On the former, all we can say is that while there will be a hunt to find applications - the commercial prizes seem so great - the really important subsidiary advances will probably not be made as a result of any of the efforts of established biotech companies. The advances are more likely to come from lone researchers in a university or even individuals in their garage. That has always happened in the past (think of the World Wide Web and the browser) and it would be surprising if the pattern were to change now.

As for the latter point, we know what we want and that is a start. We want to be healthier and we want to be happier. In theory any further knowledge of genetics should help us towards achieving the first. And some things will happen. It would be very disappointing were there no practical advances in healthcare as a result of this breakthrough.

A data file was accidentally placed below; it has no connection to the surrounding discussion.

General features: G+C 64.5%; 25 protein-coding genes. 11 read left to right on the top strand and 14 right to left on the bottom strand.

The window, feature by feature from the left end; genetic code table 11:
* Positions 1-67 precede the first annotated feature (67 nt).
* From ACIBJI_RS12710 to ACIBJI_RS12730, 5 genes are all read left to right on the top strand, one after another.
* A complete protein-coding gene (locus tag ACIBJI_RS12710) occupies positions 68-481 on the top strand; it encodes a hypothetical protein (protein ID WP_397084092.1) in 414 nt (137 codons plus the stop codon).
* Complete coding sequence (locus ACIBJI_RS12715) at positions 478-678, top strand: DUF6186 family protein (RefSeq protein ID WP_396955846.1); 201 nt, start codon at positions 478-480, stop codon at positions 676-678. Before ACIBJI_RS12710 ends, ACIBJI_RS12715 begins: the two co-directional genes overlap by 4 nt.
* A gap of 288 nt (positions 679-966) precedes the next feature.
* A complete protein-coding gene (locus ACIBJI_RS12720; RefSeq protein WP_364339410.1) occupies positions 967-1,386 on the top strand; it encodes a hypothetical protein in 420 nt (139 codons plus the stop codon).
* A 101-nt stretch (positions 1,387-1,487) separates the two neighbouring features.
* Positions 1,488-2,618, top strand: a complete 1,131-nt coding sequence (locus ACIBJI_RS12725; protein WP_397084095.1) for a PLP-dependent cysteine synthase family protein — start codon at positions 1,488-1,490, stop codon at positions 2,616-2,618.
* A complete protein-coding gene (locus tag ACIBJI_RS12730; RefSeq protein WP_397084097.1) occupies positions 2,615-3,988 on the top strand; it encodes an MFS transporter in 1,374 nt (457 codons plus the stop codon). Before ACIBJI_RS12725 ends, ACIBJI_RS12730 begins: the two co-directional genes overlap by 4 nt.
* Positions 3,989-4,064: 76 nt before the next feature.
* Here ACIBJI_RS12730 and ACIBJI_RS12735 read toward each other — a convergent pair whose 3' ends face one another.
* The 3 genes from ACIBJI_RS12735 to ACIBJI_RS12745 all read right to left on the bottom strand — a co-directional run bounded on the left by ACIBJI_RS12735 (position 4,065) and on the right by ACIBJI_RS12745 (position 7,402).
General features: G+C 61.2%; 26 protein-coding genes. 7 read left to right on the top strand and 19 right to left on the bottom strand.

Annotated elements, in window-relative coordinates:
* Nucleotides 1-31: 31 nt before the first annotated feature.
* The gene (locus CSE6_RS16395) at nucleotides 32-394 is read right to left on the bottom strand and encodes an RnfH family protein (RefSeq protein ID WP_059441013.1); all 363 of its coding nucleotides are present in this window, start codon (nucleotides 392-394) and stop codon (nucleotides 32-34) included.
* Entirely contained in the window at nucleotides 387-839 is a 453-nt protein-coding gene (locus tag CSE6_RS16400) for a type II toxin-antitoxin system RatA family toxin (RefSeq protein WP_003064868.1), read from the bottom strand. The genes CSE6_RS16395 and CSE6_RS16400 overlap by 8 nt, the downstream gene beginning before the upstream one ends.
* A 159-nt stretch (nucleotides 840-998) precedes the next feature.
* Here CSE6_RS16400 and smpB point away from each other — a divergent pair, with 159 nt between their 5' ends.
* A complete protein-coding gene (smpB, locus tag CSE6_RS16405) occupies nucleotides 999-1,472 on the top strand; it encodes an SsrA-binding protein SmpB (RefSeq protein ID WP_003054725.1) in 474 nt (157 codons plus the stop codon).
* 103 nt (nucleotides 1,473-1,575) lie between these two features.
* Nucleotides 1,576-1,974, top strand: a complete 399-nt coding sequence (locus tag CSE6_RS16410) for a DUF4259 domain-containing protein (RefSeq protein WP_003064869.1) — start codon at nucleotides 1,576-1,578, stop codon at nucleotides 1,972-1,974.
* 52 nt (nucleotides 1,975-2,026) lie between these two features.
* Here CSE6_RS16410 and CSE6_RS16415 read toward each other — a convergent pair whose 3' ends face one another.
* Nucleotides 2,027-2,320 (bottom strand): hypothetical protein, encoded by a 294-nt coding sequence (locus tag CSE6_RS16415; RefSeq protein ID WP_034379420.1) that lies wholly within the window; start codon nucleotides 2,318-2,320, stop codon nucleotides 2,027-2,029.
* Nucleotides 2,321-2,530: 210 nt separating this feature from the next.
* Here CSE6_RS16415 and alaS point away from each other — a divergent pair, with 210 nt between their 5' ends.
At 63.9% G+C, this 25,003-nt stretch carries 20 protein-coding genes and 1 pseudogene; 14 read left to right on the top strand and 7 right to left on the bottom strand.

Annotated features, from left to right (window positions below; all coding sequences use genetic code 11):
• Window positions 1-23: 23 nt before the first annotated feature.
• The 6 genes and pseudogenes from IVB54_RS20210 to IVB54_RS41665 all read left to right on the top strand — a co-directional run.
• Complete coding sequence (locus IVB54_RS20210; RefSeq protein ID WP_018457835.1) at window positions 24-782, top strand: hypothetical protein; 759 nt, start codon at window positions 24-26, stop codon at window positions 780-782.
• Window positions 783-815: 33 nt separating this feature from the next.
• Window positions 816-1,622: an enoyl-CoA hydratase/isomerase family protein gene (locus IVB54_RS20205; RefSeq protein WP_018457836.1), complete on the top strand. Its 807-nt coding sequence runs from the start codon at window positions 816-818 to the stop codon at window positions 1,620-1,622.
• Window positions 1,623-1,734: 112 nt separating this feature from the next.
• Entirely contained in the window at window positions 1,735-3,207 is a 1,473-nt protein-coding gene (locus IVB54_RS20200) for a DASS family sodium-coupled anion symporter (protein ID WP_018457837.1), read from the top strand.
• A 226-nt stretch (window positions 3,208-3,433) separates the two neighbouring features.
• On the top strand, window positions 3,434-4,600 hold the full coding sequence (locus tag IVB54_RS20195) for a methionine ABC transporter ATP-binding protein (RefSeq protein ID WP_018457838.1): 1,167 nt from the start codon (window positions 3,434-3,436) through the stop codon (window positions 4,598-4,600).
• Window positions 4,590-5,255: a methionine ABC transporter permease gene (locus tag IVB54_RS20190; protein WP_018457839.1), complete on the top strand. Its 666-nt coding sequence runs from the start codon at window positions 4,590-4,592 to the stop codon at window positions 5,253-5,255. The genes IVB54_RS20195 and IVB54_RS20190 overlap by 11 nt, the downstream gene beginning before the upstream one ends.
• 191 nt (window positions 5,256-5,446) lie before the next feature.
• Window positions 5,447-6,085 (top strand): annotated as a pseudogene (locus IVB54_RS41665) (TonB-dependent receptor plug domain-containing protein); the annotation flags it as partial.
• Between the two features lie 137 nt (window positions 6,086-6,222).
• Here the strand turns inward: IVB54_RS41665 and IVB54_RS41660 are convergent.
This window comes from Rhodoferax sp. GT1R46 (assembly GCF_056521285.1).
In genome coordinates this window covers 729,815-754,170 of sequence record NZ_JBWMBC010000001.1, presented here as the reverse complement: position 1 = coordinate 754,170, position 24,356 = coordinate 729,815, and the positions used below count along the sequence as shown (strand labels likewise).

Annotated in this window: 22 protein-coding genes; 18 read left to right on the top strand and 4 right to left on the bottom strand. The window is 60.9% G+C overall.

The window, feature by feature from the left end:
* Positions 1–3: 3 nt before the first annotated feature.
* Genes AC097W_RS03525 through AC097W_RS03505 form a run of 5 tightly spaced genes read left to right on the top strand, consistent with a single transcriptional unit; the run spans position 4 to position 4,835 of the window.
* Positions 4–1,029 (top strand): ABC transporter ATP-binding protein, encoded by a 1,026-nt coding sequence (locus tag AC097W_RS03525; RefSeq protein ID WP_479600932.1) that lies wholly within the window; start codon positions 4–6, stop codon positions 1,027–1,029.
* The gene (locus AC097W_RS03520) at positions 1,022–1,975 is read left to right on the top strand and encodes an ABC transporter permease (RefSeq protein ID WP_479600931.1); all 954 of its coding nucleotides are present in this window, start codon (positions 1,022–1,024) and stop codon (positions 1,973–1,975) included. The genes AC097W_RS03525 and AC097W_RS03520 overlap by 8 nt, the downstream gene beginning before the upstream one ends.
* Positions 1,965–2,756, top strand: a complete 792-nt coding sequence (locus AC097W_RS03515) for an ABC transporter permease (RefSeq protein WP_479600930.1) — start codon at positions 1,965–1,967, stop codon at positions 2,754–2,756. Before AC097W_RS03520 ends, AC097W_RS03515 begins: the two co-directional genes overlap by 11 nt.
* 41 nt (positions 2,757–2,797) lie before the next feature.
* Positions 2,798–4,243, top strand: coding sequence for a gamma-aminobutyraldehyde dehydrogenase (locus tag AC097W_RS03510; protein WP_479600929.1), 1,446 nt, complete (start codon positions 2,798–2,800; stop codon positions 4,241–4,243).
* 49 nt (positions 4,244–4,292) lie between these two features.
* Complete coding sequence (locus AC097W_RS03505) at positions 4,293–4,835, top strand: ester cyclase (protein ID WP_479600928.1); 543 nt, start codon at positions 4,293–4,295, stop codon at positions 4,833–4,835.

But, as far as the general health of a population is concerned, we could achieve much more, in the short-term at least, by applying more thoroughly what we know already rather than hoping for a pay-off from a breakthrough. Were we in Britain to apply global best practice in health care and find a way of persuading people to follow healthier lifestyles, the change we could make over a generation would be enormous.

And happiness? Leaving aside the uncomfortable possibility that if people lived healthier lifestyles they might be less happy, not more, I find it hard to see this being as big as antibiotics. Seeing loved ones struck down bycapricious diseases that can now be cured was one of the agonies that our ancestors had to suffer. That source of misery is much less likely now, though we should be aware that, in some cases, antibiotics are becoming less effective.